It’s taken me so long to wind up this project that I feel a bit disengaged from it, like I haven’t given them a proper trial. As it is a medium I do have previous experience with I did cut out some techniques I would’ve normally tested with other materials.
I do love Inktense, even before starting this project, and I guess what this endeavour has shown me, like all mediums, are its strengths or more purposefully what they would be good for.
Layering and permanency
I’m not sure if I fully comprehend the permanency of Inktense particularly when it comes to layering. I found that when the colour has been really washed out it is permanent, but if there is any built up areas of colour, like the Miles Davis piece, you can still pull off colour at any time.
This made it difficult to work with at times when I wanted to create underlying textures, maybe a mixture of using Inktense with another more permanent medium would have been better.
And if you dont want to accidentally remove underlying layers you need to really “brush out” any residual pigment so it doesn’t lift off with successive layers, like I did with the drawing below.
Layering colours with Inktense as a dry pencil medium is really easy and the pigments still adhere to the paper after each new layer. If drawing is your thing then these are so much more compliant than colour pencils allowing you to be as sensitive or as expressive as you want to be.
So much so I would definitely consider using Inktense over traditional colour pencils for any kind of drawing. The lead is softer making it easier to work with, the only real issue is then having to constantly sharpen them to retain a point for detailing.
They are amazing, really rich and vivid. In some exercises it felt like I wouldn’t have been able to achieve that same kind vibrancy with another medium, possibly gouache but the finish would be quite different.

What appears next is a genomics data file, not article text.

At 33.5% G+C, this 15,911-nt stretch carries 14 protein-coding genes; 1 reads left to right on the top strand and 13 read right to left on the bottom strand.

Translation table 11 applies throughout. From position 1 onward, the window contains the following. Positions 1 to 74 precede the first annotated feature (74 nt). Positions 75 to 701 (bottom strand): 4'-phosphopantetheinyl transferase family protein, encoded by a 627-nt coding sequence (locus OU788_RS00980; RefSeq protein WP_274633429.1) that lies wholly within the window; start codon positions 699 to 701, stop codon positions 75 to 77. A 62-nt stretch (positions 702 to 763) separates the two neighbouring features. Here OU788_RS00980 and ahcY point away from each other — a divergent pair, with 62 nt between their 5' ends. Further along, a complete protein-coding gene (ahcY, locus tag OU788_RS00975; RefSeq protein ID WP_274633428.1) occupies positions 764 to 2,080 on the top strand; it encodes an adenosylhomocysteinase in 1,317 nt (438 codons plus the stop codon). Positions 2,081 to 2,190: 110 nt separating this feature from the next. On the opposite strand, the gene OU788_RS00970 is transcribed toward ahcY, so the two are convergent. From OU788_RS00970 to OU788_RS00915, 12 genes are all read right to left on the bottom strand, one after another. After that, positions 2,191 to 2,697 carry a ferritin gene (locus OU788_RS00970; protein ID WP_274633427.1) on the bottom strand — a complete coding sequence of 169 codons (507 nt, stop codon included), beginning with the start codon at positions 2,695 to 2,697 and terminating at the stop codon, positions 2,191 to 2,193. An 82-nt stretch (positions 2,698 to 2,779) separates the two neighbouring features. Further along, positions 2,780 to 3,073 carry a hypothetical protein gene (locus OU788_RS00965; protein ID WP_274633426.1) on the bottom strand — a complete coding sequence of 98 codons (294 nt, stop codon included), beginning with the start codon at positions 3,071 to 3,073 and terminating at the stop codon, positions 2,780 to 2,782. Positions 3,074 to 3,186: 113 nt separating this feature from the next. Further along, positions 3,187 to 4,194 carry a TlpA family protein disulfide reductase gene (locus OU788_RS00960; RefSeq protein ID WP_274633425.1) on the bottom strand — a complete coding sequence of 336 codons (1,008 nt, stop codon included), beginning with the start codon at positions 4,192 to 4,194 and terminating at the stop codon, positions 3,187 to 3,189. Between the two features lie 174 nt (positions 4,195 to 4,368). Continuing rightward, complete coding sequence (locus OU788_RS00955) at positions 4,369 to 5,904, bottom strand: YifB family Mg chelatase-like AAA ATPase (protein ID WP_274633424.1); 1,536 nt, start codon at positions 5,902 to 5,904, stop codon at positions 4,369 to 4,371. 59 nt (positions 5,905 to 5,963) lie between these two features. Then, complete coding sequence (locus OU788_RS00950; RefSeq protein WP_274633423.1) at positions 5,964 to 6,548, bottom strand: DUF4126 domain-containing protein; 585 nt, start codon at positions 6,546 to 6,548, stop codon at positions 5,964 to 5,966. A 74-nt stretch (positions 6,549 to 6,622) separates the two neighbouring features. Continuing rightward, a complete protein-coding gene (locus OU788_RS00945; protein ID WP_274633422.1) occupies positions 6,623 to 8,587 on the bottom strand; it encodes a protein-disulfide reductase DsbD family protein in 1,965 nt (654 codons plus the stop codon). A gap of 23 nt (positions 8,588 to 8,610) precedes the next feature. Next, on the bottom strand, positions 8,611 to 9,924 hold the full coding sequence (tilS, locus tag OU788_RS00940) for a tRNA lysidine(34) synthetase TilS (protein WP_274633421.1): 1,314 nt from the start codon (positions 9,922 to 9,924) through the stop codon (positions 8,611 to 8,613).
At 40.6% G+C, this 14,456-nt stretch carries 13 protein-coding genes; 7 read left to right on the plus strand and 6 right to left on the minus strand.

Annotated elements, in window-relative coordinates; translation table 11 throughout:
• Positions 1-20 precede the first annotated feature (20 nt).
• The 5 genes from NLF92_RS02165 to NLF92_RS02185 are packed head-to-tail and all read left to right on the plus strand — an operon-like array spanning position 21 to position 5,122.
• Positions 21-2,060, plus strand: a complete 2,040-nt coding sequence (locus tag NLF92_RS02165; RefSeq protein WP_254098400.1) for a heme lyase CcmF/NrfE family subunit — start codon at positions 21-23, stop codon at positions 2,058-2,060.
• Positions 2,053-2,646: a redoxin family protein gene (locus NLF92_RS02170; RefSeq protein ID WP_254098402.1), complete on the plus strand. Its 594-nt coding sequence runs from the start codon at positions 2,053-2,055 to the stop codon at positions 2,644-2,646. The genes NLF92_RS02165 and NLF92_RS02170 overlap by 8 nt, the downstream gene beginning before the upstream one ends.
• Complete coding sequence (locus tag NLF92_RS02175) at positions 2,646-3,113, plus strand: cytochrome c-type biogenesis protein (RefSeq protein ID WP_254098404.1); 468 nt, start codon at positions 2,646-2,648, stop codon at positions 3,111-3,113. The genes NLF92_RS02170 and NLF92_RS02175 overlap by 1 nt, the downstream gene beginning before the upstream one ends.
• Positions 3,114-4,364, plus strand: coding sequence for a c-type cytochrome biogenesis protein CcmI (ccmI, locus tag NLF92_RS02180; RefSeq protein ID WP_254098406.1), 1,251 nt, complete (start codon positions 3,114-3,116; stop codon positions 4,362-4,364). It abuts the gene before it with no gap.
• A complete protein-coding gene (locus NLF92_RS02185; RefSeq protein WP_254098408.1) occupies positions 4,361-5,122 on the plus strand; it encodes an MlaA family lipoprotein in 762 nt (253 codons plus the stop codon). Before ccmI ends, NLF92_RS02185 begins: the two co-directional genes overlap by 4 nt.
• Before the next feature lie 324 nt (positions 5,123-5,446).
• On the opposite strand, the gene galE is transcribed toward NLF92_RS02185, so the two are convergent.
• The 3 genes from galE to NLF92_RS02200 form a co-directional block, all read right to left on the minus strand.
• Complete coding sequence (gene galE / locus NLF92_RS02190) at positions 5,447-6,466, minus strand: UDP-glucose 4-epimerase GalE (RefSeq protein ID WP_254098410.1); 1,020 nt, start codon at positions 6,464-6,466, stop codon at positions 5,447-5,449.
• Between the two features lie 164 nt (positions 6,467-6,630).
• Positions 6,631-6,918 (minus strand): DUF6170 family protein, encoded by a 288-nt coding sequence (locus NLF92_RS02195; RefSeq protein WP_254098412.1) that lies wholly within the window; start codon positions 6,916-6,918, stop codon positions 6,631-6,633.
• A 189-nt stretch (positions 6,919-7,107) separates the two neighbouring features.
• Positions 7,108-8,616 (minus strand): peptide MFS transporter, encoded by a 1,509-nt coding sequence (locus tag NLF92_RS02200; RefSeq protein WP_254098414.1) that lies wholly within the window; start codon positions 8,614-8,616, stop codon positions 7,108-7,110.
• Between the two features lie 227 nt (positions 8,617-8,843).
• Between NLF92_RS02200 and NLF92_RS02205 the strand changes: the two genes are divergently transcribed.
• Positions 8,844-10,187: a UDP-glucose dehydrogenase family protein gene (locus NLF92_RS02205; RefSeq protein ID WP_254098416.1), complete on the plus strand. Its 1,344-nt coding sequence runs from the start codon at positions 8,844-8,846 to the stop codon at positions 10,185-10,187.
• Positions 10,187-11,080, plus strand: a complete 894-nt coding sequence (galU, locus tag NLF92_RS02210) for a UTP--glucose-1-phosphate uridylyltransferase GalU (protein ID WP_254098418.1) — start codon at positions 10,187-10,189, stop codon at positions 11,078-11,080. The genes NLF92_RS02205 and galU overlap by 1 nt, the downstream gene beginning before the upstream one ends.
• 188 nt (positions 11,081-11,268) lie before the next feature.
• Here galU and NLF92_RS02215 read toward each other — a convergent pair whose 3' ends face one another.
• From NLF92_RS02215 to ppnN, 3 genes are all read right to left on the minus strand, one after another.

Better than watercolour pencils?
Aah, the question is probably more along the lines of what medium suits what I want to achieve.
If I wanted a more painterly effect I would go with watercolour pencils, especially if subtlety is desired. Despite their water solubility I don’t think Inktense have a real painterly nature. I suppose there are ways around it but if you’re wanting to blend wet colours or create tonal variation it’s trickier to manipulate.
Don’t quote me on this but..when you wet watercolour pencils you more or less get a tint or wash of the original colour, with Inktense you get full colour.
Though this might be based on how heavily you apply the pencil in the first place. I would like to explore later whether loosely sketching on the pencil or tightly packing the pigment down does actually effects its pliability or intensity when adding water.
It’s a very impactful medium and there’s no doubt the colours pack a punch.
If you’re not afraid of colour its great to have Inktense in your kit, especially if you have an expressive style. Or if you’re a “splash of colour” type of person Inktense provides instant gratification, more so if you’re a drawer rather than a painter.
But the key is manipulating and controlling the medium in its wet state, because wetting it doesn’t dilute the colours, they remain intense. Therefore to treat it as an extension of a watercolour medium could be pushing its boundaries.
However, like watercolour pencils it has that 2-in-1 practicality that comes in handy when you’re out and about. Several times I’ve taken two or three colours plus a black outliner on location where I haven’t had much time or space to set up – they instantly add volume and colour to a quick sketch.
I’m keen to work more with it as a wet on wet medium which was a lot of fun. And despite not always enjoying drawing in a realistic style the end result of my Hawaiian mask made me feel like the effort was worth it and the medium made it far more enjoyable than if I attempted it with colour pencils.
You definitely have to get to know Inktense but I think its worth it.
The Creative Plan – Inktense Pencils